Last weekend, a funny thing happened at Fancy Farm, the festive annual Kentucky political tradition, where leading candidates from both parties roast their opposition in the most scathing, entertaining ways possible. This year was different. Matt Bevin, the GOP's nominee for governor, gave an unusual speech in which he slammed the event for being too political, and too mean-spirited. "We are celebrating our divisions, and we are doing it in a childish way that frankly does not resolve any of the issues that we face," Bevin said, amid boos from the Democratic party faithful.
Bevin's off-key speech was, predictably, panned by the statewide political press—and mocked by his Democratic opposition. But in reality, Bevin may have been more in line with the current political moment than many realize. His rants against the political class are in sync with today's sour public mood, with voters distrusting career politicians, canned talking points, and homey traditions at a time of slow economic growth and growing threats abroad. It's a boom time for authentic politicians who tell it like it is and don't play by the old political rules.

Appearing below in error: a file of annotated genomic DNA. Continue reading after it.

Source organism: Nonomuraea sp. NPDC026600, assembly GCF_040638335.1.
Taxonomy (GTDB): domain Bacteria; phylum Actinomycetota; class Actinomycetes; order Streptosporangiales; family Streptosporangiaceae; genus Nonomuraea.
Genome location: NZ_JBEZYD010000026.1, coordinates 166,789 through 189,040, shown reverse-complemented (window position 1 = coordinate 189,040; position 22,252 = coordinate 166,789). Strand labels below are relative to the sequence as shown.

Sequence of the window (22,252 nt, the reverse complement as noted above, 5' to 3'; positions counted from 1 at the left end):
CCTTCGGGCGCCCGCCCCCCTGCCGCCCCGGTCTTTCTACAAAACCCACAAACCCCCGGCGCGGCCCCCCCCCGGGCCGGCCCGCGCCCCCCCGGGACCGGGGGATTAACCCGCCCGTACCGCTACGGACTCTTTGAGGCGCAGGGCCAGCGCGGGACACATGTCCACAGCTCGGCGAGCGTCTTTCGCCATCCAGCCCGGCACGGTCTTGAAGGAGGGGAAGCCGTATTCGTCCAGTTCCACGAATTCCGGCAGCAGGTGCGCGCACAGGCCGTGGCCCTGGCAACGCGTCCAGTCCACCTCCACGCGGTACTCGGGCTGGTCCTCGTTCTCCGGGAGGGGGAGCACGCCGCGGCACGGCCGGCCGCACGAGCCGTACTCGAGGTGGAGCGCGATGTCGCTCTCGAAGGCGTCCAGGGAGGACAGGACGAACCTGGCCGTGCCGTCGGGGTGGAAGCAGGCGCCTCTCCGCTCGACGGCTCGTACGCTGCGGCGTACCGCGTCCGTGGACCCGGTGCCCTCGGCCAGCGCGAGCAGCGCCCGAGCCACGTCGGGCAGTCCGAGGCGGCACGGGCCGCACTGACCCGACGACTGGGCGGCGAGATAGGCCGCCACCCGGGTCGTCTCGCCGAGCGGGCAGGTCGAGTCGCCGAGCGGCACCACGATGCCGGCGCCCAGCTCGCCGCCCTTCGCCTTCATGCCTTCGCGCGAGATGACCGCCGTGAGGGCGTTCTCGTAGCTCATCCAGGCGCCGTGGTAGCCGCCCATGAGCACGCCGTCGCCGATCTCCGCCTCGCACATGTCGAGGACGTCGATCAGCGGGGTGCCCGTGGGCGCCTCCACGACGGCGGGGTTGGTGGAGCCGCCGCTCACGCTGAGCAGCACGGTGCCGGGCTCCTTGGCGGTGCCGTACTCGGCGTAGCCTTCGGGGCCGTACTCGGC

How else can you explain the meteoric rise of Donald Trump, whose appeal comes from his acid attacks against Washington and lifelong politicians? Or the appeal of Ohio Gov. John Kasich, whose rambling kickoff speech and unscripted responses to media questions have nonetheless propelled him onto the debate stage, and into the top tier in New Hampshire? Or the sudden interest that Joe Biden, the most authentic vice president in modern history, is showing towards a presidential campaign as Hillary Clinton's cautious, calculating approach is backfiring with many voters?